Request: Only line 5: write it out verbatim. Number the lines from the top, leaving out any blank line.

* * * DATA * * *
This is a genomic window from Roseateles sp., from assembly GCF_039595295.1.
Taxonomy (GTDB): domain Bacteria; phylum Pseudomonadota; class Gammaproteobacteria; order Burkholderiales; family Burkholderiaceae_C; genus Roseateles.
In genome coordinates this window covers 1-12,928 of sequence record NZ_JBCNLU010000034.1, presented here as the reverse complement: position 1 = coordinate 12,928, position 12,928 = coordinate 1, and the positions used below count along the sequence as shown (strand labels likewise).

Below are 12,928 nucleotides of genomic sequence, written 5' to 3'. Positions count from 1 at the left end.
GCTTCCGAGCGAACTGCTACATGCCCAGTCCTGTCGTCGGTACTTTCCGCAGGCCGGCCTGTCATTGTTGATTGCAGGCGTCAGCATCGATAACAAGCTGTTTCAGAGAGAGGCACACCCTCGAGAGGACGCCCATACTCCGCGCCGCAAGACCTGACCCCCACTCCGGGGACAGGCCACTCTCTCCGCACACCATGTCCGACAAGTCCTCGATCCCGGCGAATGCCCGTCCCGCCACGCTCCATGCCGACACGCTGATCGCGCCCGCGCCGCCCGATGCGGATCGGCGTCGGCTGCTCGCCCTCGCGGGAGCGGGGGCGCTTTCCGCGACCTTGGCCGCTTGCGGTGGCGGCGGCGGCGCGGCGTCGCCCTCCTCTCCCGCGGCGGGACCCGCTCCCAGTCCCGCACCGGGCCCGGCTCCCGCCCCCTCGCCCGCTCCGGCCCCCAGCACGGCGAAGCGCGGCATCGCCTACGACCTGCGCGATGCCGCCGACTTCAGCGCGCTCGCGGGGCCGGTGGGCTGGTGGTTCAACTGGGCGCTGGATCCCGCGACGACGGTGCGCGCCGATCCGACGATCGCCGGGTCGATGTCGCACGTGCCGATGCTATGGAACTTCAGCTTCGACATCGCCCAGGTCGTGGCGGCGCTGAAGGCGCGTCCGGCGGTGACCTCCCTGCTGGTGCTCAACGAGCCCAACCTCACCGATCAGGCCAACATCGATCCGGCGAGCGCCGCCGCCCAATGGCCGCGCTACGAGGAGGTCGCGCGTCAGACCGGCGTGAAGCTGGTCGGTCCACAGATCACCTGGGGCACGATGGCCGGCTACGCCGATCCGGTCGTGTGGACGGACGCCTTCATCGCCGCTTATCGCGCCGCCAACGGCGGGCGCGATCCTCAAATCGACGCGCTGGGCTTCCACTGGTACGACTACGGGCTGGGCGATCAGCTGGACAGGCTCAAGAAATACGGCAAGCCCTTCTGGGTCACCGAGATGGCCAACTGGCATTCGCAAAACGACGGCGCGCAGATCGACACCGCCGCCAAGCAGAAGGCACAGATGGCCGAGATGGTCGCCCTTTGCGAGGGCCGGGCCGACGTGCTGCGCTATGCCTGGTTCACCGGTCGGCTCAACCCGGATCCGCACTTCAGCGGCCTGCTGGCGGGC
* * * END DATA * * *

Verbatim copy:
GCTTCCGAGCGAACTGCTACATGCCCAGTCCTGTCGTCGGTACTTTCCGCAGGCCGGCCTGTCATTGTTGATTGCAGGCGTCAGCATCGATAACAAGCTGTTTCAGAGAGAGGCACACCCTCGAGAGGACGCCCATACTCCGCGCCGCAAGACCTGACCCCCACTCCGGGGACAGGCCACTCTCTCCGCACACCATGTCCGACAAGTCCTCGATCCCGGCGAATGCCCGTCCCGCCACGCTCCATGCCGACACGCTGATCGCGCCCGCGCCGCCCGATGCGGATCGGCGTCGGCTGCTCGCCCTCGCGGGAGCGGGGGCGCTTTCCGCGACCTTGGCCGCTTGCGGTGGCGGCGGCGGCGCGGCGTCGCCCTCCTCTCCCGCGGCGGGACCCGCTCCCAGTCCCGCACCGGGCCCGGCTCCCGCCCCCTCGCCCGCTCCGGCCCCCAGCACGGCGAAGCGCGGCATCGCCTACGACCTGCGCGATGCCGCCGACTTCAGCGCGCTCGCGGGGCCGGTGGGCTGGTGGTTCAACTGGGCGCTGGATCCCGCGACGACGGTGCGCGCCGATCCGACGATCGCCGGGTCGATGTCGCACGTGCCGATGCTATGGAACTTCAGCTTCGACATCGCCCAGGTCGTGGCGGCGCTGAAGGCGCGTCCGGCGGTGACCTCCCTGCTGGTGCTCAACGAGCCCAACCTCACCGATCAGGCCAACATCGATCCGGCGAGCGCCGCCGCCCAATGGCCGCGCTACGAGGAGGTCGCGCGTCAGACCGGCGTGAAGCTGGTCGGTCCACAGATCACCTGGGGCACGATGGCCGGCTACGCCGATCCGGTCGTGTGGACGGACGCCTTCATCGCCGCTTATCGCGCCGCCAACGGCGGGCGCGATCCTCAAATCGACGCGCTGGGCTTCCACTGGTACGACTACGGGCTGGGCGATCAGCTGGACAGGCTCAAGAAATACGGCAAGCCCTTCTGGGTCACCGAGATGGCCAACTGGCATTCGCAAAACGACGGCGCGCAGATCGACACCGCCGCCAAGCAGAAGGCACAGATGGCCGAGATGGTCGCCCTTTGCGAGGGCCGGGCCGACGTGCTGCGCTATGCCTGGTTCACCGGTCGGCTCAACCCGGATCCGCACTTCAGCGGCCTGCTGGCGGGC